Roger observed Bert, who was more active than the senior had been hoping for.
Oh well, at least I won’ t freeze, Roger thought. He could vaguely make the others out through the peephole, which he’d added to the door when he first thought of the bunker as a possible refuge. There were one or two more of them than yesterday, but nothing that would prevent him from heading out. He just hoped that everything under the melting snow wasn’t layered in ice; there’d be no help for a broken hip. Certainly, no one to care for Mary.
Sighing, Roger headed back down into the Civil Defence bunker. Even after several thorough cleanings, there was always that underlying smell of mold from decades of neglect and the dampness that permeated the bunker. The fresh-air intake helped a little. But during the summer, there was no such thing as “fresh air,” at least not in the middle of a city that once housed a million living souls, such as Edmonton. As far as he knew, he and Mary were the last of the living.
“Deadmonton,” Roger muttered as he passed through the dining area; the only room with finished walls, the rest were just skeletal frames.
“Just me, Mrs. Williams,” Roger said loudly to ensure she heard, then more softly, “just me.”
He could see her through the spaces between the studs of the unfinished walls, where she lay on a cot and watched him with trepidation. Mrs. Williams. The love of his life for over fifty years, yet she probably couldn’t pick him out of a police line up. Alzheimer’s had pretty much stripped her of their time together. In a way, it stripped him too–no one to share the memories with.
She was as timid as a stray dog now; the illness having robbed Mary of the confidence and fearlessness that had so enamored him through their years together. After a few minutes, he’d be able to move around her more easily. In a half hour, she’d be calmed by the company. But if he approached too fast, she’d wail like a siren, and if that didn’t stop him, the siren turned to shrieks and screams.
On the night they fled to the bunker, Roger had no time for a slow approach, but the dead can do nothing but. Something woke him–probably the newly-tuned intuition that warned him he was alone in the room. Looking through a slit in the security shutter, he found his wife sitting in the middle of the front lawn, smiling cautiously at the death that slowly approached from several directions.
His girl, his wife, more terrified of him than the horrors shambling towards her. At that moment, he was his wife’s monster.
He was out the door faster than he had probably moved in thirty years. If their bedroom had still been upstairs instead of their living room–a move necessitated by Mary’s condition–he probably wouldn’t have reached her in time. Her head turned at his approach, her expression changing from surprised curiosity to concern, and finally to terror as he reached for her. His girl, his wife, more terrified of him than the horrors shambling towards her. At that moment, he was his wife’s monster.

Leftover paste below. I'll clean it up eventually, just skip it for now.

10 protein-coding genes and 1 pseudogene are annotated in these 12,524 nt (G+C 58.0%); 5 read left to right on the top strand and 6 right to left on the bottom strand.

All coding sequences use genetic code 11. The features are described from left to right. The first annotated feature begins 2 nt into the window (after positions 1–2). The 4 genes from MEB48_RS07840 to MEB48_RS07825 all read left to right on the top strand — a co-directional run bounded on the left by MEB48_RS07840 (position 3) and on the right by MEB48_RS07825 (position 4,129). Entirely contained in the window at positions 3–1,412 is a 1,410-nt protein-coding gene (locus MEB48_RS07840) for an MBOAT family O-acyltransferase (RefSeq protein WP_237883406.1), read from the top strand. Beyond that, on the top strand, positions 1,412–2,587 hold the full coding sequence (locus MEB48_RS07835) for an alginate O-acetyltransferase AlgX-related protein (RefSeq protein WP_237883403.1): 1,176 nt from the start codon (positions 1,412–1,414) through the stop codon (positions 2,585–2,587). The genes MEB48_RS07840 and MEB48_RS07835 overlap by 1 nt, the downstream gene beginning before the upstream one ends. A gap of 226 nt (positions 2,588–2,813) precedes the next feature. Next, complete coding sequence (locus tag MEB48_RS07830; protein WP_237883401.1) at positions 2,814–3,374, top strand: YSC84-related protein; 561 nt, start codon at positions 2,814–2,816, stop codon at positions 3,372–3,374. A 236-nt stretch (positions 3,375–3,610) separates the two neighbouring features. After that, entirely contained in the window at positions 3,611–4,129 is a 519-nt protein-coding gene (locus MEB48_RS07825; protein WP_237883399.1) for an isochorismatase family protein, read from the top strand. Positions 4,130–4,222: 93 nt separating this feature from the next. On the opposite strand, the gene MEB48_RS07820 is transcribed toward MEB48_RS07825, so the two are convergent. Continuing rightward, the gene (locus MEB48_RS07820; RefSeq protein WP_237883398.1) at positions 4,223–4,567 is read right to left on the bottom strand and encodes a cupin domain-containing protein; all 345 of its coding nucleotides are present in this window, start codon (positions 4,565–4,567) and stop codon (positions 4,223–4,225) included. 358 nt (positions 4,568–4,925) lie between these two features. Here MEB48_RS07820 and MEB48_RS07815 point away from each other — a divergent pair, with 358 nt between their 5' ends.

He scooped Mary up and rushed to the garage–their home no longer safe from the dead. She screamed continuously, and Roger did his best to ward off her clawing hands. If only she knew where to focus that fight.
Having buckled Mary in with the seatbelt and securing her arms with bungee cords–God, how he hated doing that–Roger started the generator and plugged in an extension cord that ran up to the garage door opener.
The dead slapped at the closed garage door as he started the car, wanting at whatever was making the noise inside.
The dead slapped at the closed garage door as he started the car, wanting at whatever was making the noise inside. More joined the attack, and with each additional slap, the odor of exhaust grew.
Roger looked at his wife. She stared back in terror, inhaling deeply for another round of screams. How long would it take? He wondered. How long before his wife’s screams tapered off, strength lost under the weight of the carbon monoxide? How long could he hold her hand before sleep took them both, one last time? Would there be a moment of clarity? Would she know him? Would she understand?
Would it matter?
He stabbed his index finger at the remote door opener clipped to the sun visor. Wiping at his eyes to clear them, he watched as the door slowly rose to reveal the dead, who continued to slap at the metal until the door was above their sight line.
Yes. It mattered. Mary would never have given up on him.
Roger had been preparing a safe house at the Civil Defence bunker since the start, filling it with supplies that would probably last a year or more.
We’ll be safe there, he thought, as he backed out of the garage and into the zombies. They tried to reach into the car, continually slamming their hands against the closed glass. It reminded Roger of houseflies, hitting against a window pane, again and again, confused by the unknown force that wouldn’t let them through.
Necrotic flesh and fluid grimed the car windows, and every other moment, there was a snap of bone, as fingers bent in ways they were never intended to.
The dead were all that walked the streets now; former citizens of Edmonton. Thankfully, Mary couldn’t understand. For her, it was still the city she loved. The city of champions.
For Roger, it was now, simply, Deadmonton.
Thanks to Fred Armbruster, Executive Director & Founder of the Canadian Civil Defence Museum And Archives for providing details, images from inside the bunker, and making this project much more than it would have been without his cooperation. Thanks, Fred!